The big picture: Researchers at the Italian Institute of Technology (IIT) have created a rechargeable battery that also happens to be fully edible. The hope is that one day, the tech could be used to make medical devices or toys for kids less dangerous.

Development of the ingestible battery was led by Mario Caironi, coordinator of the printed and molecular electronics lab at IIT. The battery cell uses riboflavin (vitamin B2) as an anode and the antioxidant quercetin as its cathode. Nori seaweed (think sushi) serves as the separator to avoid short circuits, and food-grade gold contacts connect to beeswax-encapsulated electrodes. Activated charcoal is also used to boost electrical conductivity.

The proof-of-concept cell runs at 0.65 volts and can supply up to 48 μA for 12 minutes, or a few microamps for over an hour.

A battery that is safe to enter the human body could be used to power small electronic devices for short-run medical procedures. Future revisions with more power and / or longer lifecycles could replace toxic batteries in implanted medical devices or find use in drug-delivery robots.

Edible batteries could arguably be more beneficial in toys for children, or even in electronic pet toys.

According to Connecticut Children's ear, nose, and throat specialist Christopher Grindle, about 2,500 kids swallow a button battery or get one lodged in their ear or nose each year in the US. When swallowed, a chemical reaction can begin within 15 minutes that can cause tissue damage. Life-threatening injuries can set in within two hours.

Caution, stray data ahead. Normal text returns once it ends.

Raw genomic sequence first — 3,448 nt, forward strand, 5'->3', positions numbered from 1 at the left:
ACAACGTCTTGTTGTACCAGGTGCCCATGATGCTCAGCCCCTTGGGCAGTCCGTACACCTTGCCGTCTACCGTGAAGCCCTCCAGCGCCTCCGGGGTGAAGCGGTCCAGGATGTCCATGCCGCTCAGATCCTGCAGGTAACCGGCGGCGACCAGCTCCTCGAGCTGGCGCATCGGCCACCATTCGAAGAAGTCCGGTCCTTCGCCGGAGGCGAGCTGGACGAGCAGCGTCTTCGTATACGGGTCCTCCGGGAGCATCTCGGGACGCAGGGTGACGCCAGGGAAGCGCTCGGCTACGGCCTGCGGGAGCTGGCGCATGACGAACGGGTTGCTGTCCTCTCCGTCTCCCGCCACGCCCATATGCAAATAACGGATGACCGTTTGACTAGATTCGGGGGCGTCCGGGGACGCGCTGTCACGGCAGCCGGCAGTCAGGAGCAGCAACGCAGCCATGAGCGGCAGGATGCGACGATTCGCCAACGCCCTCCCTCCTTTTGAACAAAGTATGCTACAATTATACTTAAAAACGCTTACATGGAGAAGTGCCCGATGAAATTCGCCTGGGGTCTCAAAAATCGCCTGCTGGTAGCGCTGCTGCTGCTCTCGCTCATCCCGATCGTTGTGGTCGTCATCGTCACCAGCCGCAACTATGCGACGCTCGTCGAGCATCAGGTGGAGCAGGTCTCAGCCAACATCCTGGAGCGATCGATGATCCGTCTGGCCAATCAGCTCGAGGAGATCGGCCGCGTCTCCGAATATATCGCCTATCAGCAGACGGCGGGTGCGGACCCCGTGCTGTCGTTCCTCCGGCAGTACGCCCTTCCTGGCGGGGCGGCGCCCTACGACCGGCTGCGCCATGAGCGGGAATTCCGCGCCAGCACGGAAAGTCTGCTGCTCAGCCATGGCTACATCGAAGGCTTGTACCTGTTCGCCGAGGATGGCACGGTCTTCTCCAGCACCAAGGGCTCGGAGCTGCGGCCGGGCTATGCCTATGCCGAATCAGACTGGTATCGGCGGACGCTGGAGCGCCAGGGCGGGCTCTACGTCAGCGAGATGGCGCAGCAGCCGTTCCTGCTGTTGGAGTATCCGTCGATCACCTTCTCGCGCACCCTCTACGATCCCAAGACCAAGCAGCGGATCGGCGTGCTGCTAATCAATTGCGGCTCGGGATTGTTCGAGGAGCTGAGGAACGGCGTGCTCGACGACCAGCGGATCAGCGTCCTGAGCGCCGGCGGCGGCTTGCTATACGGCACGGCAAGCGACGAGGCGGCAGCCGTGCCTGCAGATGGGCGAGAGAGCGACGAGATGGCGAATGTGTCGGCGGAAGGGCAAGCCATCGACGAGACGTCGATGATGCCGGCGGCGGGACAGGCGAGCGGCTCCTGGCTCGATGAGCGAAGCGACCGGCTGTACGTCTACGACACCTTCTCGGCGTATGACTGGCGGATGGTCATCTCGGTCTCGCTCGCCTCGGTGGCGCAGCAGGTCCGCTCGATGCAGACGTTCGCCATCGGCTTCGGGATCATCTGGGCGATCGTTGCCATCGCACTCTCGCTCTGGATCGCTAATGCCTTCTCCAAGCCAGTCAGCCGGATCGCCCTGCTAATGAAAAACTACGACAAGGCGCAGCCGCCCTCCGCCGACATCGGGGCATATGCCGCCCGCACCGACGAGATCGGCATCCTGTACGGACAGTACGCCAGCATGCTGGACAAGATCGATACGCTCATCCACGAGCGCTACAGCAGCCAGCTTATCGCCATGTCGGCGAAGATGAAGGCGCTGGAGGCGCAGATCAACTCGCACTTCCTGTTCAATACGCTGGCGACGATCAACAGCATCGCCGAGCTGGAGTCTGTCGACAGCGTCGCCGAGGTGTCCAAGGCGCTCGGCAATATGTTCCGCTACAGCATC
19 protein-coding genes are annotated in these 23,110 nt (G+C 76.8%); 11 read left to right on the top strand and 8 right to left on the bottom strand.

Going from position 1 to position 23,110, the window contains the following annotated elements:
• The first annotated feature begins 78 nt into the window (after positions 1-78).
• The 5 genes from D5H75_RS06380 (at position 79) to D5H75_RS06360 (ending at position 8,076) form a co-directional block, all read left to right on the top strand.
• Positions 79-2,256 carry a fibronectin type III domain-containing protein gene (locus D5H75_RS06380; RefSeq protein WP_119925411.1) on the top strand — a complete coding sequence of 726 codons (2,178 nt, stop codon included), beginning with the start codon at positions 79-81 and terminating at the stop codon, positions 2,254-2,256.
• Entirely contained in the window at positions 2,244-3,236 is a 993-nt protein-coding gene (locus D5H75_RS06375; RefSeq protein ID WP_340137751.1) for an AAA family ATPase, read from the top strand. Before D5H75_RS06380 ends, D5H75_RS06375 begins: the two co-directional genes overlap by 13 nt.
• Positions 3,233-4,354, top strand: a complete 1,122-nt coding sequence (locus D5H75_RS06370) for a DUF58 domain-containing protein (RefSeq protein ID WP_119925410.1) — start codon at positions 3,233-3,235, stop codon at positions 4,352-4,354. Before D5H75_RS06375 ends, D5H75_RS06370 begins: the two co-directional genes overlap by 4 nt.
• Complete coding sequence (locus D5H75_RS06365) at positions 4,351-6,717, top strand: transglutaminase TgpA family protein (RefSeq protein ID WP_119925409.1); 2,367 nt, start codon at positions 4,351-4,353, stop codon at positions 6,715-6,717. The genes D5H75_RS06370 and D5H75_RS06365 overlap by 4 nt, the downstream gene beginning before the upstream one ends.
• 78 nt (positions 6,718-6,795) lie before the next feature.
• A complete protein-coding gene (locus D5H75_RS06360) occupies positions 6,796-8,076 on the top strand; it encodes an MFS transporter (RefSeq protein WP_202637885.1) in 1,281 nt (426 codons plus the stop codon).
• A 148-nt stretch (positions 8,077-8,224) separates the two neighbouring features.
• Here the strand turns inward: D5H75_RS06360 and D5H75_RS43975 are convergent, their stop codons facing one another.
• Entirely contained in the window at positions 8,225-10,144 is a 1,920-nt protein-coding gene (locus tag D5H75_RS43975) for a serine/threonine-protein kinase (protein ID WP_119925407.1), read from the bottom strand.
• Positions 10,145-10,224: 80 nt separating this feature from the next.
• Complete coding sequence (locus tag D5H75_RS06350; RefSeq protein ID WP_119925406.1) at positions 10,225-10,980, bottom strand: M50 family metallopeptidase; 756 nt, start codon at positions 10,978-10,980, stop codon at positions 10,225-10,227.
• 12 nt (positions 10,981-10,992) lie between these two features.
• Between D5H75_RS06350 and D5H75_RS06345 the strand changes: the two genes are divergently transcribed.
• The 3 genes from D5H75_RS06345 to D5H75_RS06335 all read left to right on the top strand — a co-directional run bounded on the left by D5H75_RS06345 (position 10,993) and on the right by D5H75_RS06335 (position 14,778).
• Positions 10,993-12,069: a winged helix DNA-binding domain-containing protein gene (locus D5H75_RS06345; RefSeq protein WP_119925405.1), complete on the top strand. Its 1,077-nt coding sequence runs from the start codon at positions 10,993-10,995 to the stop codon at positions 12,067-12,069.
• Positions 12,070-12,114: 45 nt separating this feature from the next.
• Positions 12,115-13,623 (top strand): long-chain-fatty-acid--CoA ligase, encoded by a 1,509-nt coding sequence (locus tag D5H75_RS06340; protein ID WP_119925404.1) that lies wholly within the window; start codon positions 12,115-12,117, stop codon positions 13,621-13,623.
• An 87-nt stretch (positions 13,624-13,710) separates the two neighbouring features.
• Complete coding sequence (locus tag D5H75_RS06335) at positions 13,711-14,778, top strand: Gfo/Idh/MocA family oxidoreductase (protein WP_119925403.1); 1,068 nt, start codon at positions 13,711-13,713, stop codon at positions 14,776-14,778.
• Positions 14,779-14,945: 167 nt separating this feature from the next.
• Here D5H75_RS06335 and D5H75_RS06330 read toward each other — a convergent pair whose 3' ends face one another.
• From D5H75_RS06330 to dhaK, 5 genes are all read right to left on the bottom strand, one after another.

Expanding on the potential for harm, one of the study's authors told Ars Technica that batteries can damage human tissue in two ways: either through water electrolysis or directly via the toxicity of its materials.

"Water electrolysis is a phenomenon where electricity with a voltage higher than 1.2 V (virtually all commercial batteries) breaks water into oxygen and hydrogen (an explosive gas), and it is very dangerous if it occurs in the stomach," co-author Ivan K. Ilic said.

The edible battery operates way below this 1.2 volt threshold and thus, does not run the risk of causing water electrolysis.

The team's paper on the subject titled, "An Edible Rechargeable Battery," has been published in the Advanced Materials journal.